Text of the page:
“I am not at all happy at losing dear friends,” the young man answered, gently, as he turned away and patted the breech of a gun, upon which there was a little rust next day; “that feeling comes later in life, I suppose.”

The Admiral was not attending to them now, but absorbed in the brief account of the conflict, begun by Captain Honyman in his own handwriting, and finished by his voice, but not his pen. Any one desirous to read this may do so in the proper place. For the present purpose it is enough to say that the modesty of the language was scarcely surpassed by the brilliancy of the exploit. And if anything were needed to commend the writer to the deepest good will of the reader, it was found in the fact that this enterprise sprang from warm zeal for the commerce of Springhaven. The Leda had been ordered on Friday last to protect the peaceful little fishing fleet from a crafty design for their capture, and this she had done with good effect, having justice on her side, and fortune. The particulars of the combat were not so clear, after the captain’s three fingers were gone; but if one made proper allowance for that, there was not very much to complain of. The Admiral considered it a very good report; and then put on his spectacles, and thought it still better.

“Why! why! why!” he said — for without affectation many officers had caught the style of His then Gracious Majesty —“What’s this? what’s this? Something on the other side, in a different man’s handwriting, and mighty difficult to read, in my opinion. Stubbard, did you ever see such a scrawl? Make it out for me. You have good eyes, like a hawk, or the man who saw through a milestone. Scudamore, what was his name? You know.”

“Three fingers at five pounds apiece per annum as long as he lives!” Captain Stubbard computed on his own: “fifteen pounds a year perhaps for forty years, as you seem to say how young he is; that comes to just 600 pounds, and his hand as good as ever”— (“I’ll be hanged if it is, if he wrote this!” the Admiral interjected)—“and better, I must say, from a selfish point of view, because of only two nails left to clean, and his other hand increased in value; why, the scale is disgraceful, iniquitous, boobyish, and made without any knowledge of the human frame, and the comparative value of its members. Lieutenant Scudamore, look at me. Here you see me without an ear, damaged in the fore-hatch, and with the larboard bow stove in-and how much do I get, though so much older?”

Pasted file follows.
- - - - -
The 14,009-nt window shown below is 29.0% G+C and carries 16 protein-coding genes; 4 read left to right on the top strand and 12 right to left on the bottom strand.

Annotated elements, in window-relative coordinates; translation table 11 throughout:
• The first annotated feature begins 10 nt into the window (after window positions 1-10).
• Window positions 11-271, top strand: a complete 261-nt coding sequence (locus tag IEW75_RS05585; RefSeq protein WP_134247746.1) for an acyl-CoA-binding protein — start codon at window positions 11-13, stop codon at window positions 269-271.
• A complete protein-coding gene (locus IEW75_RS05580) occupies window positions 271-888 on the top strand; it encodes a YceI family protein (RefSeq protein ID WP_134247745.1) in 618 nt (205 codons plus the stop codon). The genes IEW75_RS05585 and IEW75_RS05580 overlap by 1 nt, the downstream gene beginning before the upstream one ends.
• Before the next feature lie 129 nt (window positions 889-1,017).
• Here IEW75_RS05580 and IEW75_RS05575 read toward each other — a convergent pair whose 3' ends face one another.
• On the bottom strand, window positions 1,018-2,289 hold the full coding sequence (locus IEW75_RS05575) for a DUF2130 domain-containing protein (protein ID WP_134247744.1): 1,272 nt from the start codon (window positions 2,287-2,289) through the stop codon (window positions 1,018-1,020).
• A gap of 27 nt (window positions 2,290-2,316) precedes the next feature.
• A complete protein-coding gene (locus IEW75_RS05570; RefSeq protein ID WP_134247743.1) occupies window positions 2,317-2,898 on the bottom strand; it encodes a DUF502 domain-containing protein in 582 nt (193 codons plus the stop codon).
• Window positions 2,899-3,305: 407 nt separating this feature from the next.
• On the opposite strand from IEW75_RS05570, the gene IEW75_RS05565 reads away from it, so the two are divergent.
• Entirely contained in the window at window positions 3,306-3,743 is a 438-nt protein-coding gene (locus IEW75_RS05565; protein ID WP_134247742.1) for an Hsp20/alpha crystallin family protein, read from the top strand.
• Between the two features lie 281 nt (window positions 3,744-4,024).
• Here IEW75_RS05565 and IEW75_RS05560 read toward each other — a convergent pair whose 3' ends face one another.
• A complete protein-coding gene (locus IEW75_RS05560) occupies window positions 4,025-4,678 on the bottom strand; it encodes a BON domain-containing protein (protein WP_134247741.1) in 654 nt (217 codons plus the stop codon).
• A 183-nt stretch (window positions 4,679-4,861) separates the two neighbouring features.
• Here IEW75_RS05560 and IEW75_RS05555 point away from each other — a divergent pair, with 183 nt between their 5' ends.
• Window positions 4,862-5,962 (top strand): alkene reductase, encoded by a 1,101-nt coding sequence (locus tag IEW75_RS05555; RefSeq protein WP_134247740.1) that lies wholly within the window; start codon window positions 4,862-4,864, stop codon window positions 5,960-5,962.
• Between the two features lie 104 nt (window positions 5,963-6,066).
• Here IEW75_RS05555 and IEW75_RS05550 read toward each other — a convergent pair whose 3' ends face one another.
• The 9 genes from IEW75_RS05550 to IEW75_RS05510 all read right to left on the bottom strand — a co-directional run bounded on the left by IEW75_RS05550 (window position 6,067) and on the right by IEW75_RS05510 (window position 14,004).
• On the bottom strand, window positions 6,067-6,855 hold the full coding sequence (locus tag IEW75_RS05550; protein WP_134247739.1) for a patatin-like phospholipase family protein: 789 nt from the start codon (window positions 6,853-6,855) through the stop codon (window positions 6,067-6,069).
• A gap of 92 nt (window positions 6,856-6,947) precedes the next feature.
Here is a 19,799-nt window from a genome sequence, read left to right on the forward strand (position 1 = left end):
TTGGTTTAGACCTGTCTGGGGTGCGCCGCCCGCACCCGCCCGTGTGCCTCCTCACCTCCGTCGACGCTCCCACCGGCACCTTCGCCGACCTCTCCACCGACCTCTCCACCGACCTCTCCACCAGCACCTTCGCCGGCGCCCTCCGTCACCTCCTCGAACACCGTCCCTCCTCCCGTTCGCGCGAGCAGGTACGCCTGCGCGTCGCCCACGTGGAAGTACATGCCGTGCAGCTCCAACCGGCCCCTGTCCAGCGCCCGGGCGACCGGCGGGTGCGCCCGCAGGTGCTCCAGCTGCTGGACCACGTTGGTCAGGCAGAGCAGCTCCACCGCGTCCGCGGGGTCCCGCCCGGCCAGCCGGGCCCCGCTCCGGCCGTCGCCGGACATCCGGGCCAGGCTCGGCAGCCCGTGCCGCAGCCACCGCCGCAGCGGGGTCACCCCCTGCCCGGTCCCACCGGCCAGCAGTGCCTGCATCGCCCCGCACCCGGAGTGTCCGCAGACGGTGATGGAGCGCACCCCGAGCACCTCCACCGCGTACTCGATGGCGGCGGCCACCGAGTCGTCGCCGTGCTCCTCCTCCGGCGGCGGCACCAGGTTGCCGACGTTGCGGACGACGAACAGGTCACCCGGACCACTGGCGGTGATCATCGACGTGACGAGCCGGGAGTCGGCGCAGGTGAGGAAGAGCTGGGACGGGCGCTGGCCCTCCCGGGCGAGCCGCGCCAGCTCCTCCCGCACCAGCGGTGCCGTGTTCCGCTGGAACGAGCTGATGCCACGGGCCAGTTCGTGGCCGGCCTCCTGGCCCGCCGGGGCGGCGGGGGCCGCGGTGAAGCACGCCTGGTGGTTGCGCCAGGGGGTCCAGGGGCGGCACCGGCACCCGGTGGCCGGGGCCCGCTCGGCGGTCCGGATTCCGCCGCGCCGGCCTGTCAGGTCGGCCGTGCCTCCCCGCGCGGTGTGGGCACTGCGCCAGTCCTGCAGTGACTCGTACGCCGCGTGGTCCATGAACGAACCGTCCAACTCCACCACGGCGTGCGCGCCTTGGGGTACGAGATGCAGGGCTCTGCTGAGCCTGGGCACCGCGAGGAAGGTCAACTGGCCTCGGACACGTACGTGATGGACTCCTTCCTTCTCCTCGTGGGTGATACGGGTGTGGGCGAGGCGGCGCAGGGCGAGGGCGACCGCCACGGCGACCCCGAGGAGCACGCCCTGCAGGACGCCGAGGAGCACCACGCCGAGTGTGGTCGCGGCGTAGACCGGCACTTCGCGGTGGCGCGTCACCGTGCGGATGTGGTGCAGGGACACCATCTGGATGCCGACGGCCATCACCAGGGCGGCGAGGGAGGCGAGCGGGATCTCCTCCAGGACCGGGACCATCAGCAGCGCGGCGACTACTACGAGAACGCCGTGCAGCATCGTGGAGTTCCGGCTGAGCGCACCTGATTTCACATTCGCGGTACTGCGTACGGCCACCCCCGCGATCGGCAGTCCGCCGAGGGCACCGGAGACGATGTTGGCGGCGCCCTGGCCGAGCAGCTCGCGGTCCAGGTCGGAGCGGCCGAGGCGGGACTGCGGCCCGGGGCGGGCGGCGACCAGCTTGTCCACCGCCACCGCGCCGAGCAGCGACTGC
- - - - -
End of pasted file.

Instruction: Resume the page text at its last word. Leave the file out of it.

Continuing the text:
“Well, if you won’t help me, Stubbard,” said the Admiral, who knew how long his friend would carry on upon that tack, “I must even get Scudamore to read it, though it seems to have been written on purpose to elude him. Blyth, my dear boy, can you explain it?”

“It was — it was only something, sir”— the lieutenant blushed, and hesitated, and looked away unmanfully —“which I asked Captain Honyman to leave out, because — because it had nothing to do with it. I mean, because it was of no importance, even if he happened to have that opinion. His hand was tied up so, that I did not like to say too much, and I thought that he would go to sleep, because the doctor had made him drink a poppy head boiled down with pigtail. But it seems as if he had got up after that — for he always will have his own way — while I was gone to put this coat on; and perhaps he wrote that with his left hand, sir. But it is no part of the business.”